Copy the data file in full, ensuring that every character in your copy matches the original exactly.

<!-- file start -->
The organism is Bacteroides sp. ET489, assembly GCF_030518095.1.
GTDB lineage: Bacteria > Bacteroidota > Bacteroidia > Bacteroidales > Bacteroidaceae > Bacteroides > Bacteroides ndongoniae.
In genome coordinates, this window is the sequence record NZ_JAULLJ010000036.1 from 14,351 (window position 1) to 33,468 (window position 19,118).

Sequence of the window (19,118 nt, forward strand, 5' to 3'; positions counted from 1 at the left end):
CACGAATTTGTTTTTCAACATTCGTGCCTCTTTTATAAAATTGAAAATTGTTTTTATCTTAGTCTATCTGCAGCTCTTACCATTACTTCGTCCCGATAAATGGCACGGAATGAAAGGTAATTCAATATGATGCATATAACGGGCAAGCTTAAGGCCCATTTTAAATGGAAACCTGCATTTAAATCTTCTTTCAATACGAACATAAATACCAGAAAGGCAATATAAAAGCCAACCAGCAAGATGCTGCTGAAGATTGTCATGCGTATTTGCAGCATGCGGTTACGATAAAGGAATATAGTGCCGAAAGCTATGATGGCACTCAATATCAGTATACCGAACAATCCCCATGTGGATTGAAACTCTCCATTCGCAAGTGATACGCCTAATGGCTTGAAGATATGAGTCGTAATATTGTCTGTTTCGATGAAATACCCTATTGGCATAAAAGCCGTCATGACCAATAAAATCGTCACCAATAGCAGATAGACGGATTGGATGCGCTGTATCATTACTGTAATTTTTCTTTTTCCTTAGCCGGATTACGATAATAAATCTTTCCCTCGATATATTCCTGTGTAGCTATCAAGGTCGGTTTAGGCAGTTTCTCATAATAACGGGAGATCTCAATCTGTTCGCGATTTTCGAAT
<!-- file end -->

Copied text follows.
The organism is Bacteroides sp. ET489, assembly GCF_030518095.1.
GTDB lineage: Bacteria > Bacteroidota > Bacteroidia > Bacteroidales > Bacteroidaceae > Bacteroides > Bacteroides ndongoniae.
In genome coordinates, this window is the sequence record NZ_JAULLJ010000036.1 from 14,351 (window position 1) to 33,468 (window position 19,118).

Sequence of the window (19,118 nt, forward strand, 5' to 3'; positions counted from 1 at the left end):
CACGAATTTGTTTTTCAACATTCGTGCCTCTTTTATAAAATTGAAAATTGTTTTTATCTTAGTCTATCTGCAGCTCTTACCATTACTTCGTCCCGATAAATGGCACGGAATGAAAGGTAATTCAATATGATGCATATAACGGGCAAGCTTAAGGCCCATTTTAAATGGAAACCTGCATTTAAATCTTCTTTCAATACGAACATAAATACCAGAAAGGCAATATAAAAGCCAACCAGCAAGATGCTGCTGAAGATTGTCATGCGTATTTGCAGCATGCGGTTACGATAAAGGAATATAGTGCCGAAAGCTATGATGGCACTCAATATCAGTATACCGAACAATCCCCATGTGGATTGAAACTCTCCATTCGCAAGTGATACGCCTAATGGCTTGAAGATATGAGTCGTAATATTGTCTGTTTCGATGAAATACCCTATTGGCATAAAAGCCGTCATGACCAATAAAATCGTCACCAATAGCAGATAGACGGATTGGATGCGCTGTATCATTACTGTAATTTTTCTTTTTCCTTAGCCGGATTACGATAATAAATCTTTCCCTCGATATATTCCTGTGTAGCTATCAAGGTCGGTTTAGGCAGTTTCTCATAATAACGGGAGATCTCAATCTGTTCGCGATTTTCGAAT